Tracking the 'Risk On, Risk Off' Trade
This has happened more often in the last month — not all the time, but enough to get notice.
Stronger U.S. economy, stronger dollar, stronger stock market? It could happen more regularly.
Tracking the "risk on, risk off" trade.
I get a lot of questions on what, if any, leading indicators there are that have predictive powers regarding the "risk on, risk off" trade.
I haven't found one, but I have been looking at an interesting ETF recently that is certainly tied to the trade. Check out the PowerShares DB G10 Currency Fund. I spent some time Tuesday with Martin Kremenstein, chief investment officer of db-X, Deutsche Bank's exchange-traded product platform.
This ETF is a basket of ten global currencies: U.S. Dollars, Euros, Japanese Yen, Canadian Dollars, Swiss Francs, British Pounds, Australian Dollars, New Zealand Dollars, Norwegian Krone and Swedish Krona. They go LONG the three currencies with the highest interest rates, and SHORT the three with the lowest interest rates. It's rebalanced on a quarterly basis.
Currently, they are LONG the Aussie dollar, the New Zealand kiwi, the Norwegian kroner, and SHORT the U.S. dollar, Japanese yen, and Swiss franc.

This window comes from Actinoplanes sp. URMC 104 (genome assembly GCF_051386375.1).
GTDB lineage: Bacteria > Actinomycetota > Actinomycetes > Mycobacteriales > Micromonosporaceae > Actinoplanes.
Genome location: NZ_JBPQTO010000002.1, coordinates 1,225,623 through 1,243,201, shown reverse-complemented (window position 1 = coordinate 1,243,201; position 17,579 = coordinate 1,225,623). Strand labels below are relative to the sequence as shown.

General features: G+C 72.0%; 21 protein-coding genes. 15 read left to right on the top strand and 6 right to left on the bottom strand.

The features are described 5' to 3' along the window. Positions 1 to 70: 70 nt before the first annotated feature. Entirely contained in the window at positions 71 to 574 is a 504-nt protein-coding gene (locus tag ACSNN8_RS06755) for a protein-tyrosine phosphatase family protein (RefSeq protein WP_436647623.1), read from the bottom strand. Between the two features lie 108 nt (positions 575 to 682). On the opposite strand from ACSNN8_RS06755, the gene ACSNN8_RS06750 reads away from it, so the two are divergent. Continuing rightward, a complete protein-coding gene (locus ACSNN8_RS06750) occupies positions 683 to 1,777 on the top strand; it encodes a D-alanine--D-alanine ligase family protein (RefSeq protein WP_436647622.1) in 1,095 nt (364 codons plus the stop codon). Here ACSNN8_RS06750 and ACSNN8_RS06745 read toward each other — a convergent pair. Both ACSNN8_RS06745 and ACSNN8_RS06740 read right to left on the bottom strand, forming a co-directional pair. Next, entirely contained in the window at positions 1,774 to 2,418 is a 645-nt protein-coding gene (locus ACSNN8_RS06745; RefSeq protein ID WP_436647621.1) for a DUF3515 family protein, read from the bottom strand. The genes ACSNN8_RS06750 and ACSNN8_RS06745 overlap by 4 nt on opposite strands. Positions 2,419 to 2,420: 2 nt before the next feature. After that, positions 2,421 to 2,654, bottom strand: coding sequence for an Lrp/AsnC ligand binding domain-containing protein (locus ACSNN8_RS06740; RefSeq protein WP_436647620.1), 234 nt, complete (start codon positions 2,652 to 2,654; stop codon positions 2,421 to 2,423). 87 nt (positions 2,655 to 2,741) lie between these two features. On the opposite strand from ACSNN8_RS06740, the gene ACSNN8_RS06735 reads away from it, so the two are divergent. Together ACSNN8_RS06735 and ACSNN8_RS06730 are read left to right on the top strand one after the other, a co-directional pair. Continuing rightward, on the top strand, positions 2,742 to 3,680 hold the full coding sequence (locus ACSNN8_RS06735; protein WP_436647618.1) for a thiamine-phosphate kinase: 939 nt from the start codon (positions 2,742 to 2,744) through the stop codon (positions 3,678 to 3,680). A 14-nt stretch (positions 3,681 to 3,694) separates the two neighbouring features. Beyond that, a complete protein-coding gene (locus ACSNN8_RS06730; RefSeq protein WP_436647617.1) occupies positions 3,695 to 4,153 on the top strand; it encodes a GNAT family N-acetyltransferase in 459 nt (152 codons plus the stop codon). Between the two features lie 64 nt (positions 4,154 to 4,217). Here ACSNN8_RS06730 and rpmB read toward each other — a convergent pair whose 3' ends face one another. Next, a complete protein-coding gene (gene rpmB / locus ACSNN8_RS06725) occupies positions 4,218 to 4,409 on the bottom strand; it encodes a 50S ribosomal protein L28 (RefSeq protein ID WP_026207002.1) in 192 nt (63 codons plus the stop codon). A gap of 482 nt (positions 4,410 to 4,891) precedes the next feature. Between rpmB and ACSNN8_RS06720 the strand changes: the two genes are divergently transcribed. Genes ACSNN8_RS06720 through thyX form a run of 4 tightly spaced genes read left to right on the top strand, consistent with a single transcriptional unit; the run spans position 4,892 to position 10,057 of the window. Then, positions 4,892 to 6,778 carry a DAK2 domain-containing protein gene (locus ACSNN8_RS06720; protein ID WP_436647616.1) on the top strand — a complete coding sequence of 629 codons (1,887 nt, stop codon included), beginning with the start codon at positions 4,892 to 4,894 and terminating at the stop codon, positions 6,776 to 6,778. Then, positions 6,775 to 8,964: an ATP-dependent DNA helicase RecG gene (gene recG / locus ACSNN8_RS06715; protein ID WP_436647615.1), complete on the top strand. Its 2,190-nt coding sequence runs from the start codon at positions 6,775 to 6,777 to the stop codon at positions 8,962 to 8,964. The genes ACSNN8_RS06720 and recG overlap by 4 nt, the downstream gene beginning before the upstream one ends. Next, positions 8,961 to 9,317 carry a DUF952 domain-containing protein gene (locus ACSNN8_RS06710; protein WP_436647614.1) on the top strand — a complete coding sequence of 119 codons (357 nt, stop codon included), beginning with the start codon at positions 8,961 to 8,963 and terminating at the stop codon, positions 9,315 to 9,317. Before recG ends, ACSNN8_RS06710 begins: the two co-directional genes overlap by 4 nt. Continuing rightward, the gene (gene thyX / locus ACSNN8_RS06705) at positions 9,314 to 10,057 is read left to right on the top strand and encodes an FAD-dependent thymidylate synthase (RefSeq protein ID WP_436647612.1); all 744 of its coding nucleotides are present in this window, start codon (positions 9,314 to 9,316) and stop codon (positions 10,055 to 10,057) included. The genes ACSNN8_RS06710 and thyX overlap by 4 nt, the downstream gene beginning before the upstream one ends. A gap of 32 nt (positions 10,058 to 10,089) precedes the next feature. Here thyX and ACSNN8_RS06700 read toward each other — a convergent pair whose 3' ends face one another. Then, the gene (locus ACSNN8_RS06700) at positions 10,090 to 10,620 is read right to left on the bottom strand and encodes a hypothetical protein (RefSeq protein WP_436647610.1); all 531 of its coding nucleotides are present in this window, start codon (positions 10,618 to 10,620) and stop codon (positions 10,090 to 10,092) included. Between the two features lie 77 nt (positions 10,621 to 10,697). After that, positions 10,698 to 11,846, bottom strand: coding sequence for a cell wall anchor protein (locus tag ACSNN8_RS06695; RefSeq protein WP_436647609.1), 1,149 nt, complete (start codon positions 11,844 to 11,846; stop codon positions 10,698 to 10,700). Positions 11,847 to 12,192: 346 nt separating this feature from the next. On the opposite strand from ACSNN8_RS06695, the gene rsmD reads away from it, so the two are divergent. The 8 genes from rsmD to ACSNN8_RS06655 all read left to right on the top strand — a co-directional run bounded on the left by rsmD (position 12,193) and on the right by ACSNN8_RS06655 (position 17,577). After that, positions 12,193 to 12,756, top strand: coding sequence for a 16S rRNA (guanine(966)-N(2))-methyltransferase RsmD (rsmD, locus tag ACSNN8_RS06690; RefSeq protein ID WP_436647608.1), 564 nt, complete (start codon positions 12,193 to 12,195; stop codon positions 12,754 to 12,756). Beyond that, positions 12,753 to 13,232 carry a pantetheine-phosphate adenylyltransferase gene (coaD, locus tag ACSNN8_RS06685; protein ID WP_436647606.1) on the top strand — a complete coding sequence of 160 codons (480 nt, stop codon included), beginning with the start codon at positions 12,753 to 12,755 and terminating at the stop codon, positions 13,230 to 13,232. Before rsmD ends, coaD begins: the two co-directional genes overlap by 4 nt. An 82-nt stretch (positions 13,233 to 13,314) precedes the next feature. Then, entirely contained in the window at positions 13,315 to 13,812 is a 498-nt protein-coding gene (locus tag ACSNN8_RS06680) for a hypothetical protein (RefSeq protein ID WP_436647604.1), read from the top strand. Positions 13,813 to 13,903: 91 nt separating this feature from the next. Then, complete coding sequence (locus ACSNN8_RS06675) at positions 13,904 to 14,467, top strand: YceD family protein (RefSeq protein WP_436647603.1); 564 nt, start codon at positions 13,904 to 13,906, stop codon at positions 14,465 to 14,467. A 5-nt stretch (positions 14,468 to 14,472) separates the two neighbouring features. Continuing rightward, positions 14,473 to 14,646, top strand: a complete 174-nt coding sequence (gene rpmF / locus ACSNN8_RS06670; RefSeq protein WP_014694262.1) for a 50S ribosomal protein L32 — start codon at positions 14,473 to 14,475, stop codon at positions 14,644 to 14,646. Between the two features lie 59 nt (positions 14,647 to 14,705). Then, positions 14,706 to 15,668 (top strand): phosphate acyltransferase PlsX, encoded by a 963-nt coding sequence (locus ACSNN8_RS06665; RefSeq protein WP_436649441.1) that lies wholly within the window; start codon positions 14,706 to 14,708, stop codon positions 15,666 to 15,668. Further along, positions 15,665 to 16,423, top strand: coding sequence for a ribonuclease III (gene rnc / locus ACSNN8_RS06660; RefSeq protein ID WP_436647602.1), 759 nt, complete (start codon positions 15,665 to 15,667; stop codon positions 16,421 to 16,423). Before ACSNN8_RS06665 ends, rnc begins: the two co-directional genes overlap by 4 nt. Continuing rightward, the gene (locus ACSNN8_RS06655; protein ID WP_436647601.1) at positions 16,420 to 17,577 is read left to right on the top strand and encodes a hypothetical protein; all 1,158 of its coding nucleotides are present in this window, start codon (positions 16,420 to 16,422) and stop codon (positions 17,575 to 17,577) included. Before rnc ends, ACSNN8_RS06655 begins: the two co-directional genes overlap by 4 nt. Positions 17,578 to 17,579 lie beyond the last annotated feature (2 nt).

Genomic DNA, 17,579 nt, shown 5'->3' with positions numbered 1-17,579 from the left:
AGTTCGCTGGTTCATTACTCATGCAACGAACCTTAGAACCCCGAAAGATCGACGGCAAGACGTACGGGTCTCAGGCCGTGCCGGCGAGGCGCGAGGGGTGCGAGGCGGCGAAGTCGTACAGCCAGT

In other words, it's a proxy for global growth. Most interestingly, the DBV began diverging from the S&P a month ago, another sign that the U.S. was partially decoupling from the rest of the world.
I know, a lot of you believe that it is not possible to decouple, that everything is connected, that everything moves together.
Of course everything is connected, but it doesn't mean there can't be significant outperformance. And the global markets are saying this loud and clear: the U.S. stock market has begun pulling away from Europe.
It's happened again this week, not a great week for stocks, but the S&P is down 0.6 percent, Germany is down 2.4 percent, Spain down 4.5 percent.
Bookmark CNBC Data Pages:
Want updates whenever a Trader Talk blog is filed? Follow me on Twitter: twitter.com/BobPisani.
Questions? Comments? firstname.lastname@example.org